Predictions 2016: Monica Horten

December 16, 2015

Two recent news stories suggest issues that will loom large on the Internet policy agenda for 2016. There is Deutsche Telekom’s reaction to the new European Regulation on open Internet access: the German network provider will introduce tolls on start-ups to put them in the fast lane. The price will be a few per cent revenue share. And then there is Microsoft’s decision to ring-fence European data within German data centres under a trustee system, so that it is, ostensibly, out of reach of the United States intelligence services. Customers who want this enhanced privacy protection will have to pay for it.

Both of these developments reflect pivotal changes in the way that Internet-based services operate, and will have long-term ramifications for the future.

It’s interesting that whilst Deutsche Telekom’s Internet fast lanes are certain to be disputed and will generate plenty of political argument – an easy win for a prediction – Microsoft’s proposal has so far received a relatively warm welcome. The notion of Internet fast lanes is relatively well understood, as it has been a key bone of contention in the political debate on both sides of the Atlantic. This new evidence of the telecom providers plans will just add fuel to the fire. However, the idea of paying for protection from the intelligence services is a curious one, raising the notion of data protection as a two-tier service. It will be interesting to see how this plays out as European and US law-makers seek to resolve the new safe harbour rules.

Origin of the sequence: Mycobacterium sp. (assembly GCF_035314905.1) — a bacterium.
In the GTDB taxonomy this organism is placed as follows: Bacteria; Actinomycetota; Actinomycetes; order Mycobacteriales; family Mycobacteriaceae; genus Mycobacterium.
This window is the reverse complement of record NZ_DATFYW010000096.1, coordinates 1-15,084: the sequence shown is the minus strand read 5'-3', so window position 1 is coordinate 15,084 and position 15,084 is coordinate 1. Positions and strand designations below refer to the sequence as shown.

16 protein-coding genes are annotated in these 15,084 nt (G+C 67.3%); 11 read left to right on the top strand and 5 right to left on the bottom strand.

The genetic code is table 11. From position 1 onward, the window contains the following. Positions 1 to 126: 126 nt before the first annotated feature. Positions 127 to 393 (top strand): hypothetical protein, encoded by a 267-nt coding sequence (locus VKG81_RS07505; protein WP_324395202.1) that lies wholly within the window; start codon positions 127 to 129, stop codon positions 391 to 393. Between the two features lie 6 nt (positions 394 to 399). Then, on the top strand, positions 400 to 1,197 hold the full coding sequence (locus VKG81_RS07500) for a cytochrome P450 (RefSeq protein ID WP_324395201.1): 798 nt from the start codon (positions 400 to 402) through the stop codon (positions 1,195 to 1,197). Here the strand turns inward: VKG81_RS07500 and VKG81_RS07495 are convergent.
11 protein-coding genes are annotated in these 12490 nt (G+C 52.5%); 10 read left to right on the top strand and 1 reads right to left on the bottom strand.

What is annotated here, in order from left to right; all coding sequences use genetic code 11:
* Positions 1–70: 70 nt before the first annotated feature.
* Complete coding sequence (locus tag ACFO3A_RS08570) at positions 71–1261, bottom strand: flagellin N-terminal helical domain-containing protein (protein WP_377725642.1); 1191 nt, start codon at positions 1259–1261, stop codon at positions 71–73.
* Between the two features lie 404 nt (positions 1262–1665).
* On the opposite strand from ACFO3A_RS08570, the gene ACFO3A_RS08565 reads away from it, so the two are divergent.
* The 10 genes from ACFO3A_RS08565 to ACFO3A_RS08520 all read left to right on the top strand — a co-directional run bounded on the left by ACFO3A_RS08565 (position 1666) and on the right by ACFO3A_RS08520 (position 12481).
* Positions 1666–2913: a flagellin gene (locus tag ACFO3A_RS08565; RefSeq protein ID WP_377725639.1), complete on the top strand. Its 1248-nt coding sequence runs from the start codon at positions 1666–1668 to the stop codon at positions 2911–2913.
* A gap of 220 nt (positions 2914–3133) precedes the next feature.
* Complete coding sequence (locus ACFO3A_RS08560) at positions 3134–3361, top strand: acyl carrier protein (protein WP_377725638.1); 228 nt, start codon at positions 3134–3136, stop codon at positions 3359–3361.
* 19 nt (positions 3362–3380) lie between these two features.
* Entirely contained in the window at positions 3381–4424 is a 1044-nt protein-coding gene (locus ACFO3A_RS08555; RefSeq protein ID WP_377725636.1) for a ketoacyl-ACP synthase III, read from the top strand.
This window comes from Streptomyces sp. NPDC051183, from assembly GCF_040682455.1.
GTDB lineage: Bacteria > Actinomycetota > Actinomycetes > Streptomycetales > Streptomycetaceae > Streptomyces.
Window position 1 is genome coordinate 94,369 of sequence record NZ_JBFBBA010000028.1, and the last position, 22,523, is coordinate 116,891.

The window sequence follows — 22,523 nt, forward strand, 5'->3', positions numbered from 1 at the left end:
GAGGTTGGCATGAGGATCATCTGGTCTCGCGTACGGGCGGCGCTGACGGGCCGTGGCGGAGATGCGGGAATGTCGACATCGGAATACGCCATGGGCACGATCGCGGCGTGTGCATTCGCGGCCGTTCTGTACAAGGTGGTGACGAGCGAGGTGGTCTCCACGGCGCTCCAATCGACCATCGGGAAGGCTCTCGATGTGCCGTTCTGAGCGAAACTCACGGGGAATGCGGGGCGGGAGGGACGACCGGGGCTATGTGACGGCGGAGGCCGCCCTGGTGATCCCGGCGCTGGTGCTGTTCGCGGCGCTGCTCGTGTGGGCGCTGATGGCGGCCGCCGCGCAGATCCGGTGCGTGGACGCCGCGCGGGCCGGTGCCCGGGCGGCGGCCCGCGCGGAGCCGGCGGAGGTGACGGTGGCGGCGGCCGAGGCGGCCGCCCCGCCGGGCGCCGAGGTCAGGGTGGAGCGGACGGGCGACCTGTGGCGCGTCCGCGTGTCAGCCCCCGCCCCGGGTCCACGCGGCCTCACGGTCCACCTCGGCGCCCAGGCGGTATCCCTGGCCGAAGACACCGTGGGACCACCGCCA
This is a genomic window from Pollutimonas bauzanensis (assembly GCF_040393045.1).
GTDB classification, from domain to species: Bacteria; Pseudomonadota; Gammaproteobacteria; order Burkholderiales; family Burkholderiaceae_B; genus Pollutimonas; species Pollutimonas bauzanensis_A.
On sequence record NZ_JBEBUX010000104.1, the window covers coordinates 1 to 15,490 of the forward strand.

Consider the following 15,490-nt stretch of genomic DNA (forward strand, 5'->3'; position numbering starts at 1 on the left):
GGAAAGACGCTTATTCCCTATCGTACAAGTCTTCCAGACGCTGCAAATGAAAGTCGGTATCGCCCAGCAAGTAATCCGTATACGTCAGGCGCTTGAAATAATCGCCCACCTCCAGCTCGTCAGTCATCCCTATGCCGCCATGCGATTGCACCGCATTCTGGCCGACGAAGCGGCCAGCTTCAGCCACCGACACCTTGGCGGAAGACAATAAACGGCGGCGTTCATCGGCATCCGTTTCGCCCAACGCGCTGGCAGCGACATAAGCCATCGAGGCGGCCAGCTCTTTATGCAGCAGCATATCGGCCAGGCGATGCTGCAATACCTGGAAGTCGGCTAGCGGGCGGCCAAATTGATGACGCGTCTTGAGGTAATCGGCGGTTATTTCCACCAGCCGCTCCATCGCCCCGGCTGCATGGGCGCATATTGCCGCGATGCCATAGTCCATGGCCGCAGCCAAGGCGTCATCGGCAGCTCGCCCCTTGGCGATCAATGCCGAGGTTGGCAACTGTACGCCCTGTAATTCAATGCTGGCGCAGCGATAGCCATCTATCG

{b}Dr Monica Horten, Visiting Fellow, London School of Economics and Political Science. Author of {“The Closing of the Net”:} (Polity Press, forthcoming, March 2016). Website: {} Twitter @Iptegrity{/b}